“Hockey…Without The Silver Lining”


As you read the rest of this book, you will be reminded about the “silver lining” often. The following little story will give you an idea of the significance of the title. Once you have finished reading the story, the message will become clearer during the rest of this chapter.

Once upon a time there was a very rich man who couldn’t understand why he was unhappy. He had wealth beyond imagination, but he was always in a miserable mood and lived in a huge mansion by himself. Once day he visited a wise old man and confided in him about his dilemma.

The wise old man took him to a window. “Look out there,” he said.

The rich man looked out into the street.

“What do you see?” the wise old man asked.

“I see men and women and little children,” answered the rich man.

Then the wise old man took the rich man to a mirror.

“What do you see now?” he asked.

“I see myself,” the rich man answered.

Then the wise old man explained, “Behold, the window is made of glass and the mirror is glass also. But the glass of the mirror is covered with a silver lining on one side. No sooner is silver added than you cease to see others and see only yourself.”

The rich man left the wise old man and drove to his sister’s house for his annual Christmas Eve visit to deliver some very expensive gifts that he had purchased for her family. When he arrived at the door his sister, her husband, and their five-year-old daughter warmly greeted him. His sister and her husband were of modest means, living in a small apartment, yet they were always happy. The rich man was still confused from the advice given by the wise old man.

It was just then that the little girl gave the rich man one of the most touching moments of his life. The beautiful child held out a small pie plate on which was pasted a tiny angel. It didn’t matter that the angel looked like a clown, nor that it was pasted on crooked. What mattered is that the little girl had touched the heart of the old man and opened up a whole new world to him as if it was a book that he’d never been able to read before.

For the first time that he could remember, there were tears in his eyes as the little girl gave him a big hug and asked him to stay for a while to play with her. When he left several hours later, he realized that she had given him one of life’s finest gifts. When she kissed him good-bye and told him that this was the best Christmas she ever had, he suddenly understood what the wise old man was trying to tell him earlier in the day.

As he drove home that evening the stars in the sky seemed to be shining a little bit brighter. From that day onward, the rich man stopped spending time looking in mirrors, and instead, looked through every window he could find. He discovered that real joy comes not from ease or riches, but from doing something worthwhile for others. The rich man never again felt unhappy!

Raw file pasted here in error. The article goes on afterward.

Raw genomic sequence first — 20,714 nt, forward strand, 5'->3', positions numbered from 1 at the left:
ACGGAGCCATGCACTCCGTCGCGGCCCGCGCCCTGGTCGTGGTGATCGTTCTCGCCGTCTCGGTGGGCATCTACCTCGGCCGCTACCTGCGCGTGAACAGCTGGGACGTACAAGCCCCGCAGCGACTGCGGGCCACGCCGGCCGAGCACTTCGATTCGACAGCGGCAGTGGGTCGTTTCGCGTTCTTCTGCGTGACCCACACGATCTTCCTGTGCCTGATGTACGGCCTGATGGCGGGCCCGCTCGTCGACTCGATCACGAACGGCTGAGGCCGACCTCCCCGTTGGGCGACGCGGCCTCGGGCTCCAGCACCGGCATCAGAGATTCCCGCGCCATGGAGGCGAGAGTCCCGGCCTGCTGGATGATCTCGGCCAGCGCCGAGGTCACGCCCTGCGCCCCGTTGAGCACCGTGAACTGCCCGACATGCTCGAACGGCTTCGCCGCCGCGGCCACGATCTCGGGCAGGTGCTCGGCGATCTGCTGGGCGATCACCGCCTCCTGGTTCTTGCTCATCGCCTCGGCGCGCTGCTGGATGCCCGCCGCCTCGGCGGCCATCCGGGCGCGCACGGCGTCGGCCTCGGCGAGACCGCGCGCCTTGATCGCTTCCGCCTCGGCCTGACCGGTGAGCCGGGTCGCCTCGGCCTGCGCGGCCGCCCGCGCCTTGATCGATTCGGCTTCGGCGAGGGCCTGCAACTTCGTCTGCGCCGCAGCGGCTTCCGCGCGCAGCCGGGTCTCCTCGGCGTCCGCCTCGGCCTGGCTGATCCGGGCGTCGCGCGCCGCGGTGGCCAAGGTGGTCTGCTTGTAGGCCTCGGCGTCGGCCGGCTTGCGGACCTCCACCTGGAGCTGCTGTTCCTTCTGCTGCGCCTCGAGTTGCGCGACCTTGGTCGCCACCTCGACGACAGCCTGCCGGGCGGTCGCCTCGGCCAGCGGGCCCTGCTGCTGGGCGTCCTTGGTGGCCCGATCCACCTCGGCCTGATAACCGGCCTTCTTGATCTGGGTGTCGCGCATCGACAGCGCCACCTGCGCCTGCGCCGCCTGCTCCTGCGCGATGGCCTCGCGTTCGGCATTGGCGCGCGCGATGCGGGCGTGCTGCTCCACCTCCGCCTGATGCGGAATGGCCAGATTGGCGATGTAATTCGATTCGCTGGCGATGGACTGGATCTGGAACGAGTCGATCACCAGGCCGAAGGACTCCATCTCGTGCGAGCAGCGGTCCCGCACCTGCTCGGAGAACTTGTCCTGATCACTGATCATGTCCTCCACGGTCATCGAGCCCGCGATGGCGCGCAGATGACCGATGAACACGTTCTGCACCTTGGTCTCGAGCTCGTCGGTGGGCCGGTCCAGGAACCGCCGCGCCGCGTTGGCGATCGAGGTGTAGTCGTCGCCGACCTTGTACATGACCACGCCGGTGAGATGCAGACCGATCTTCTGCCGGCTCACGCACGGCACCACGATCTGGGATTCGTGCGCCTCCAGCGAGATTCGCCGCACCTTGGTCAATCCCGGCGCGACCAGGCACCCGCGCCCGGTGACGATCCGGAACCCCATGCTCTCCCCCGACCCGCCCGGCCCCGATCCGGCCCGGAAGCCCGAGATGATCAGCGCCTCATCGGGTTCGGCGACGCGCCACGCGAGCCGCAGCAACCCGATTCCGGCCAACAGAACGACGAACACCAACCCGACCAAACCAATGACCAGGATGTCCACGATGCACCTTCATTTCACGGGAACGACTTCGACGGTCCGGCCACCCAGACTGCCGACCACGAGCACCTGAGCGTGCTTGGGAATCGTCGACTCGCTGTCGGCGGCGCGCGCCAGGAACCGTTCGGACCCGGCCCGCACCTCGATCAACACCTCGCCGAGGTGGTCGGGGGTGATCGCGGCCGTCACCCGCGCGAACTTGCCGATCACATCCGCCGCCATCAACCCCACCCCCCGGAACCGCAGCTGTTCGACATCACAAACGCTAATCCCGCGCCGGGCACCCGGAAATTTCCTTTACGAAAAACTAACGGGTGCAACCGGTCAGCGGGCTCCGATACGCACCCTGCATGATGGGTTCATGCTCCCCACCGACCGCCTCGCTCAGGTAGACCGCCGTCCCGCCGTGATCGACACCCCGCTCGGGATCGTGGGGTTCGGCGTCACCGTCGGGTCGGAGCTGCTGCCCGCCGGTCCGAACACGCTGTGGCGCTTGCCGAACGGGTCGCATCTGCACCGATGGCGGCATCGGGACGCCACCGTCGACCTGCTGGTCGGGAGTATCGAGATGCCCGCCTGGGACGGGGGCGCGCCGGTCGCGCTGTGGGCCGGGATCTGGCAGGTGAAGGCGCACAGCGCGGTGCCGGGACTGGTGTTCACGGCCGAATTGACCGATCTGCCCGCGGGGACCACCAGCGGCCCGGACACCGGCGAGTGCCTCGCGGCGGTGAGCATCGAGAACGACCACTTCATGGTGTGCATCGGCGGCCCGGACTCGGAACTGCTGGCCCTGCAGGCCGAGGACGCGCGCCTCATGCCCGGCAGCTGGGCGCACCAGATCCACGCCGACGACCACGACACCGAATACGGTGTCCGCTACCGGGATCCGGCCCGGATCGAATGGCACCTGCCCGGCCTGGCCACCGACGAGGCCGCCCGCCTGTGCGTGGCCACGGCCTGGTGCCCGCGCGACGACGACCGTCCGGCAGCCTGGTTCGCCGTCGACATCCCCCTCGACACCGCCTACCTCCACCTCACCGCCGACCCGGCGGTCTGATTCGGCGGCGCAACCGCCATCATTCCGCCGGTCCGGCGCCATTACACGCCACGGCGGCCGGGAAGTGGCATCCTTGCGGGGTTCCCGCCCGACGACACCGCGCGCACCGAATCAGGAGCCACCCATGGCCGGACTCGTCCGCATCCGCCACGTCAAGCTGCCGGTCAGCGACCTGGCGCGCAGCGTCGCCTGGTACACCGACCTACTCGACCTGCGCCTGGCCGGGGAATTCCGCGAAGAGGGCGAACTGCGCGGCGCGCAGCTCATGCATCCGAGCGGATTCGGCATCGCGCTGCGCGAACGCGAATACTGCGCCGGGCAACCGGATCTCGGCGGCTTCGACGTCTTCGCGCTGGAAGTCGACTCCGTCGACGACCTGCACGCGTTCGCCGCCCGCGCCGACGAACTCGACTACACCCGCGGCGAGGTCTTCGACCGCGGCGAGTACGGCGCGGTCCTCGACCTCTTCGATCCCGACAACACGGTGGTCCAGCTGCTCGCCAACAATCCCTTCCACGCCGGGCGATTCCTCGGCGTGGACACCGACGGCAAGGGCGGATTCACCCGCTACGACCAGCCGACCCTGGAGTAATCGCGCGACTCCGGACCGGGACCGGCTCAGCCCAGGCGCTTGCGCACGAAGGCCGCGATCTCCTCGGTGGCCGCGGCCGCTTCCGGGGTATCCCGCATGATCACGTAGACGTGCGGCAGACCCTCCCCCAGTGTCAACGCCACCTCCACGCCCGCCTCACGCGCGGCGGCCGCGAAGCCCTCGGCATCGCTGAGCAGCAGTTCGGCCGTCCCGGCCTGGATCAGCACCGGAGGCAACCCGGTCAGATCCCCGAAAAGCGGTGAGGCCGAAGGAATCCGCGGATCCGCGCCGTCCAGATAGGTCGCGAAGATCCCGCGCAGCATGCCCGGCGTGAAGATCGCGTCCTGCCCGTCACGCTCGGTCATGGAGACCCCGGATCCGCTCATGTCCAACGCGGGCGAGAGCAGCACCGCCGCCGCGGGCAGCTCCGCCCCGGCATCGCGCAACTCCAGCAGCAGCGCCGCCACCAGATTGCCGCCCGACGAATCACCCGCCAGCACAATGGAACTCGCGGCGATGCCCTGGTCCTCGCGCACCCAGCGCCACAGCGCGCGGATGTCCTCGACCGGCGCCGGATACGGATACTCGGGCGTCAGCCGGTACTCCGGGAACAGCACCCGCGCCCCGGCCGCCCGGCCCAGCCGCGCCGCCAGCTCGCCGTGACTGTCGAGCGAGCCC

It is our hope that HOCKEY “Without The Silver Lining”, will become your window. After you finish reading this book you should have a better appreciation for the game and how it is played. You should also have a better understanding of how others view the game and why they act as they sometimes do.


I have prepared a “Minor Hockey Enhancement Workshop” for parents, coaches and players. Soon it will be available on video and will be a useful tool for minor hockey administrators who wish to provide perspective for their members. Each session begins with the following demonstration.

We ask for eight volunteers to come forward from the audience. Each one is given a different hat with one of the following names engraved on the front. HOME COACH; VISITING COACH; HOME PARENT; VISITING PARENT; HOME PLAYER; VISITING PLAYER; REFEREE; FAN. 

The volunteers are then asked to sit beside each other on one side of a long table, with their backs to the audience.

A large mirror is then placed on the table, with the back of the mirror facing the volunteers.  Along the top of the mirror is the word, HOCKEY.

One at a time, the volunteers are asked to step around to the front of the mirror and sit on a chair, out of sight of the audience and the other volunteers. Once facing the mirror, the volunteer is asked to describe what he/she sees. 

The answer is obvious. The person indicates that he/she sees the word HOCKEY and sees himself, identified by the role indicated on the particular hat he is wearing. Further questioning reveals that he is aware that there are other people behind the mirror, but at the time, he only sees himself.

After each of the volunteers have had an opportunity to go through this process, we take a couple of minutes to explain that one of the main problems with hockey today, is not really a problem at all. It is merely a fact of life. Once we accept the fact that each and every one of us is the most important person in our life, it becomes clear. When we look at hockey, what we see clearly is our self. We have needs and concerns and those stand out over all of the others. We know there are other people involved in the game, but we see our self first and foremost. This is not a bad thing. It is reality. Once this is pointed out, we continue with the demonstration.